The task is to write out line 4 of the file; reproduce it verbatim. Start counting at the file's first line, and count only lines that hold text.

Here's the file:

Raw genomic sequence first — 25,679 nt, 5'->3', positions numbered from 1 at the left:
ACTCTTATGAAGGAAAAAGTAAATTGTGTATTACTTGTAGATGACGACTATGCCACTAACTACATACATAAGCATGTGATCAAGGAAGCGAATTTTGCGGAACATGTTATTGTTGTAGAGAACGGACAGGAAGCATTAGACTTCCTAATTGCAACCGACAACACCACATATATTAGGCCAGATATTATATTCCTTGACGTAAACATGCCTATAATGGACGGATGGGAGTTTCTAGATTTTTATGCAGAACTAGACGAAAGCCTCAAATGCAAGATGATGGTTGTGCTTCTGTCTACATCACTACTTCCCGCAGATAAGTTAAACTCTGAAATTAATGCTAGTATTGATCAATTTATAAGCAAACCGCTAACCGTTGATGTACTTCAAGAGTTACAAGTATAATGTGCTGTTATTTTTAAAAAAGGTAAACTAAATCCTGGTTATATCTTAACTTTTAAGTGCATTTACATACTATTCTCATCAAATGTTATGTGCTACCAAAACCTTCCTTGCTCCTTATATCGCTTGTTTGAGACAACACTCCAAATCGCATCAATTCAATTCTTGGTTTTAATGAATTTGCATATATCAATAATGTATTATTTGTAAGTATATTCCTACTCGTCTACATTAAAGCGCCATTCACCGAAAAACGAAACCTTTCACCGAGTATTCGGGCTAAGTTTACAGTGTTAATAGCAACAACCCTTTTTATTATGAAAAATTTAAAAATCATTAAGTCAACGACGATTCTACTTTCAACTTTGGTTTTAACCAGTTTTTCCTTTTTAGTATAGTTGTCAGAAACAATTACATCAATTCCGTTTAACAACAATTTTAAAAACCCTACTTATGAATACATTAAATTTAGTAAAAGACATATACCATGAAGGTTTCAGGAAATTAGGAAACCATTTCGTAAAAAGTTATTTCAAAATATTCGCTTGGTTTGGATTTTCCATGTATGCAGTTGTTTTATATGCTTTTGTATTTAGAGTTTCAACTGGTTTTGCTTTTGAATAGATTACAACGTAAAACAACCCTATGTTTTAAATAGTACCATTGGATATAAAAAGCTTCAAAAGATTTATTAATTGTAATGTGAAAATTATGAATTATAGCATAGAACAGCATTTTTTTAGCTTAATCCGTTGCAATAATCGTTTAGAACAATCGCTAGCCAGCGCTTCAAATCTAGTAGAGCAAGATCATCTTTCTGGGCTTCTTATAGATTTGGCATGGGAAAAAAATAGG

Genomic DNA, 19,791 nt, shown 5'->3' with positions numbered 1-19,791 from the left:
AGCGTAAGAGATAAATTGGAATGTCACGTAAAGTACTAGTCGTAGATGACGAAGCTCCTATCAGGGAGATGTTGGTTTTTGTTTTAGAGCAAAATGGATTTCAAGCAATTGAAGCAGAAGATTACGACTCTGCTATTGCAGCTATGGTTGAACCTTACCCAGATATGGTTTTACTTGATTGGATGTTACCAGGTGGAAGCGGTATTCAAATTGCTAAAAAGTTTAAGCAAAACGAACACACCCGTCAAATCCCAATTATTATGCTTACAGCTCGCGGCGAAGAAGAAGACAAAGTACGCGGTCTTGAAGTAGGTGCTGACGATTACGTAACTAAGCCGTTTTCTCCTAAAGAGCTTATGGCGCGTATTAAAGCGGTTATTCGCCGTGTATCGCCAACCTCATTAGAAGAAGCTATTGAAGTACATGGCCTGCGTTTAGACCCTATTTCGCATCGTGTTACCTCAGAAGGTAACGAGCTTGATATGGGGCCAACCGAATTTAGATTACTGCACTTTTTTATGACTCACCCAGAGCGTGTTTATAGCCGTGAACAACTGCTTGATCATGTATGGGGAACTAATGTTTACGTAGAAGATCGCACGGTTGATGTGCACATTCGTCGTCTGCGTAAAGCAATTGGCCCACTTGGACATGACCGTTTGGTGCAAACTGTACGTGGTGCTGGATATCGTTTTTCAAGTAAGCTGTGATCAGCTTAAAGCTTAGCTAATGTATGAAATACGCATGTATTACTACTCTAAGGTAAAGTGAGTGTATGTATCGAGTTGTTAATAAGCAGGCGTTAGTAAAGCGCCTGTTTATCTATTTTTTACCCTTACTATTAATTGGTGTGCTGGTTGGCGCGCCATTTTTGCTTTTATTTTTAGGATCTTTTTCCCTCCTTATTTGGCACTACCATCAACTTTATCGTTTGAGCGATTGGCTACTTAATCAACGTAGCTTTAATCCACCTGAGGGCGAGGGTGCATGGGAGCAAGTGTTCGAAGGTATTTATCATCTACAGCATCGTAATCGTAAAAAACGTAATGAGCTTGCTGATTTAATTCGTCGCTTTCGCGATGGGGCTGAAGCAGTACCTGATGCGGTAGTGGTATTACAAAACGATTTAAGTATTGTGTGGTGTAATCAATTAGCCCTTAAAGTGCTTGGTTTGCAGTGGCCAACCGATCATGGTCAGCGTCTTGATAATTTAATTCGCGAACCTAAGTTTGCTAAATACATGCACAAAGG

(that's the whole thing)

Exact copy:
AGCGTAAGAGATAAATTGGAATGTCACGTAAAGTACTAGTCGTAGATGACGAAGCTCCTATCAGGGAGATGTTGGTTTTTGTTTTAGAGCAAAATGGATTTCAAGCAATTGAAGCAGAAGATTACGACTCTGCTATTGCAGCTATGGTTGAACCTTACCCAGATATGGTTTTACTTGATTGGATGTTACCAGGTGGAAGCGGTATTCAAATTGCTAAAAAGTTTAAGCAAAACGAACACACCCGTCAAATCCCAATTATTATGCTTACAGCTCGCGGCGAAGAAGAAGACAAAGTACGCGGTCTTGAAGTAGGTGCTGACGATTACGTAACTAAGCCGTTTTCTCCTAAAGAGCTTATGGCGCGTATTAAAGCGGTTATTCGCCGTGTATCGCCAACCTCATTAGAAGAAGCTATTGAAGTACATGGCCTGCGTTTAGACCCTATTTCGCATCGTGTTACCTCAGAAGGTAACGAGCTTGATATGGGGCCAACCGAATTTAGATTACTGCACTTTTTTATGACTCACCCAGAGCGTGTTTATAGCCGTGAACAACTGCTTGATCATGTATGGGGAACTAATGTTTACGTAGAAGATCGCACGGTTGATGTGCACATTCGTCGTCTGCGTAAAGCAATTGGCCCACTTGGACATGACCGTTTGGTGCAAACTGTACGTGGTGCTGGATATCGTTTTTCAAGTAAGCTGTGATCAGCTTAAAGCTTAGCTAATGTATGAAATACGCATGTATTACTACTCTAAGGTAAAGTGAGTGTATGTATCGAGTTGTTAATAAGCAGGCGTTAGTAAAGCGCCTGTTTATCTATTTTTTACCCTTACTATTAATTGGTGTGCTGGTTGGCGCGCCATTTTTGCTTTTATTTTTAGGATCTTTTTCCCTCCTTATTTGGCACTACCATCAACTTTATCGTTTGAGCGATTGGCTACTTAATCAACGTAGCTTTAATCCACCTGAGGGCGAGGGTGCATGGGAGCAAGTGTTCGAAGGTATTTATCATCTACAGCATCGTAATCGTAAAAAACGTAATGAGCTTGCTGATTTAATTCGTCGCTTTCGCGATGGGGCTGAAGCAGTACCTGATGCGGTAGTGGTATTACAAAACGATTTAAGTATTGTGTGGTGTAATCAATTAGCCCTTAAAGTGCTTGGTTTGCAGTGGCCAACCGATCATGGTCAGCGTCTTGATAATTTAATTCGCGAACCTAAGTTTGCTAAATACATGCACAAAGG